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Where I come from: Our expectations for 2010

This post is sponsored by NCAA Football 2011 and is part of a week-long series that will further introduce Utah football.

Utah enters its final season as a non-BCS program in a few months.  It's a historical leap that hasn't happened since the BCS formed in 1998  (Cincinnati, Louisville and South Florida were all replacement members when they departed for the Big East) and because of this transition, I expect this year to be of the most emotional and hardest seasons in recent Utah history. 

So many rivalries have been built over the decades among Mountain West schools.  Beyond just BYU and Utah, the Utes have a history with the Wyoming Cowboys, Colorado St. Rams and New Mexico Lobos.  These teams have been duking it out in some instances since the old Skyline Conference.  But come November, Utah will officially play its final conference game with some very familiar conference foes. 

What awaits is unknown.  We expect the Utes to do well in the newly expanded Pac-12 - but that's all speculation. 

What we do know is that no team in the Mountain West has achieved what the Utes did over the span of the last eleven seasons.  We're the only team in Mountain West history to play in two BCS bowls.  We're the only team in Mountain West history to finish second in the nation.  We're the only team in Mountain West history to go undefeated since the conference formed (and hell, we did that twice).  Sure, there were some down years (2000, 2002).  But overall, as Phil Steele put it, Utah has been the Mountain West team of the decade. 

I suspect Boise State or Texas Christian will claim that title in the next decade.  But for the entirety of the conference, Utah took the Mountain West to heights no one ever could expect.  Especially from a program that ended its play in the WAC only managing one conference championship in a thirty year span. 

That will be the storyline of the year - one of the programs that helped establish the Rocky Mountain Conference, then the Western Athletic Conference and eventually the Mountain West Conference, is now leaving for their delux apartment in the sky. 

Everyone will be gunning for Utah.  Go check out rival forums.  Even though the Utes did nothing wrong, there is a new hatred for the program.  Probably because they don't see us as one of them anymore.  

We're now BCS and each game will be treated as a contest between the non-BCS and the BCS.  So I expect every team will get up to play Utah.  Though we're used to that.  They did it in 2005 after we bulldozed our way through the conference and they did it again last year.  The fact the Utes have been the most successful program in the conference nationally means that generally, you'll get their best game.  I don't want to make it sound like I'm conceited - but it does make sense.  Beating Utah carries a lot more weight nationally than beating Wyoming.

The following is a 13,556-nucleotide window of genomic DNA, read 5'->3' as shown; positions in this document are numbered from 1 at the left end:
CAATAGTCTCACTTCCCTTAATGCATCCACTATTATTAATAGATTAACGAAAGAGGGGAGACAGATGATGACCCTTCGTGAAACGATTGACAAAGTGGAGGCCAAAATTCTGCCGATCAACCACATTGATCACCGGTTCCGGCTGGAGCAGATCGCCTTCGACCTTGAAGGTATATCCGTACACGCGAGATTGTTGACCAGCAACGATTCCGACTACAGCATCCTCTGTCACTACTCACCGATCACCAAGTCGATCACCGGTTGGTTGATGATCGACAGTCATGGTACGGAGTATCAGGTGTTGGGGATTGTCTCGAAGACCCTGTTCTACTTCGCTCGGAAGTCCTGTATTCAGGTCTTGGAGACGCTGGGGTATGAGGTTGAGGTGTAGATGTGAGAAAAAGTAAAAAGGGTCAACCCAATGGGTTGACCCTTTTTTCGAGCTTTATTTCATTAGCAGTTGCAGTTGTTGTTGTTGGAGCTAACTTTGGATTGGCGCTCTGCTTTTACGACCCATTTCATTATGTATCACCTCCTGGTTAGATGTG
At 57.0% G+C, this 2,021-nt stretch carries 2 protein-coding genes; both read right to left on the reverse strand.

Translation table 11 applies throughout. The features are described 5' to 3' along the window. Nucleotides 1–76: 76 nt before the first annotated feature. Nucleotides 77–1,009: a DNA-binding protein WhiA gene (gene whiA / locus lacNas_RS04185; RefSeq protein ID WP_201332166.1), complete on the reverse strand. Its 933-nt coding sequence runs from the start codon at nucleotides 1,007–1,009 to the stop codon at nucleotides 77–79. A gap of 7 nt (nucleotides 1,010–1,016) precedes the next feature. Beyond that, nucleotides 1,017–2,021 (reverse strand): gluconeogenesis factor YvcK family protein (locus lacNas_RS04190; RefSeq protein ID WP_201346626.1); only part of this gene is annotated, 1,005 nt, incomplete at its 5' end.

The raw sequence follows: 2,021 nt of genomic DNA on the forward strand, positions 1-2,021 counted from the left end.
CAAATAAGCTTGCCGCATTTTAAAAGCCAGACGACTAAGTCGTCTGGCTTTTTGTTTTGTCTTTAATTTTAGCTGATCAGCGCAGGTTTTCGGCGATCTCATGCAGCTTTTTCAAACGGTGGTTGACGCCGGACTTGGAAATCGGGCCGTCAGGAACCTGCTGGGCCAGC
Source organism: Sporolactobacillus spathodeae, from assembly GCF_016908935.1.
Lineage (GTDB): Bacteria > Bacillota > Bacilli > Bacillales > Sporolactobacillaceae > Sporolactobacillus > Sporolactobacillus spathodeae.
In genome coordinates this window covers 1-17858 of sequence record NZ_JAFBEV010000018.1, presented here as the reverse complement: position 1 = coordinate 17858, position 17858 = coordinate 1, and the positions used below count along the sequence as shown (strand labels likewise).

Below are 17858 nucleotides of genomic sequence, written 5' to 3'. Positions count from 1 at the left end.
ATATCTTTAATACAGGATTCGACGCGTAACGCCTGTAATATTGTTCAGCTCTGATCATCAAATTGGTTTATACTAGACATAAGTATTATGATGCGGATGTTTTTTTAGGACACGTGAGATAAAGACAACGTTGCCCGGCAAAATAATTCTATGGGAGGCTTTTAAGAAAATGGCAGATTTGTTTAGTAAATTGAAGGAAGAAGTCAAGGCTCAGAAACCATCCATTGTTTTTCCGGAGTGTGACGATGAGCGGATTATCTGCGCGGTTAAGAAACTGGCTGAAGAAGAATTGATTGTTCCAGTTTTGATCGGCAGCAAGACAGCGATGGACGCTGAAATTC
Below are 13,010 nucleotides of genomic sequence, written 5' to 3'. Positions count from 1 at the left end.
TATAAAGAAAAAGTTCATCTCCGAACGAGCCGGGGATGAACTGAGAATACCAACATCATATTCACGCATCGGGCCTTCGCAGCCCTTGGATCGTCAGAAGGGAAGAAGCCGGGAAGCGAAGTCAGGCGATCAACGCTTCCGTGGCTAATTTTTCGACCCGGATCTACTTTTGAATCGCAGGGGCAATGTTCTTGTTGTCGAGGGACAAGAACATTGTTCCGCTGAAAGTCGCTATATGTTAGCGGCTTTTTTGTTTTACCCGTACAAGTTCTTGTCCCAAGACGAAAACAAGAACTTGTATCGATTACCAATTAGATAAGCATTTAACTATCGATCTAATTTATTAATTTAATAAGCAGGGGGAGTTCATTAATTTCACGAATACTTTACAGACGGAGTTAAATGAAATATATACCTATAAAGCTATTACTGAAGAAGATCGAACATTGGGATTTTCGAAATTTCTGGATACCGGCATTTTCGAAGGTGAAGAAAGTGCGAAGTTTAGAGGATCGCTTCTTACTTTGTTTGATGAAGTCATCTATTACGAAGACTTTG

Of course, I expect TCU to find a similar target on their back.  But in the end, it won't be nearly as large because, when it's over, they're still one of them and we're not.  When November rolls around and the final seconds tick off the clock at Rice-Eccles Stadium against BYU (hopefully a win), we're officially done with the Mountain West and they're officially done with us.  Nothing we do, even if we make the BCS or national championship game, will count for the conference.  It now all rolls over to the Pac-10. 

Because of this, I know we're in for a tough season.  But I also think the Utes want to go out on a high note.  They're not just content with getting their invite to the Pac-10.  This isn't about mailing it in and then coming back in 2011 to establish the program as something more.  

Kyle Whittingham will have his team ready.  

I'm just not sure it'll be enough for a great final season.  Maybe a good one.  Maybe even a near-great one.  But if it's going to be great, the season will come down to the following games: 

@ Notre Dame

Three of those four games will be played at Rice-Eccles Stadium.  Utah should be favored in two of those four (Pitt and BYU).  That leaves TCU and Notre Dame as the biggest games of the season.  Pitt is up there because it could set the tone for the Utes' season from the start - but I'm not sure it's as big as TCU and Notre Dame. 

You could also add Air Force. 

Ideally, the Utes win 'em all.  That probably isn't going to happen, though.  So, as I've said a few times this spring and summer, I think 11-1 or 10-2 are realistic predictions. 

What do you think?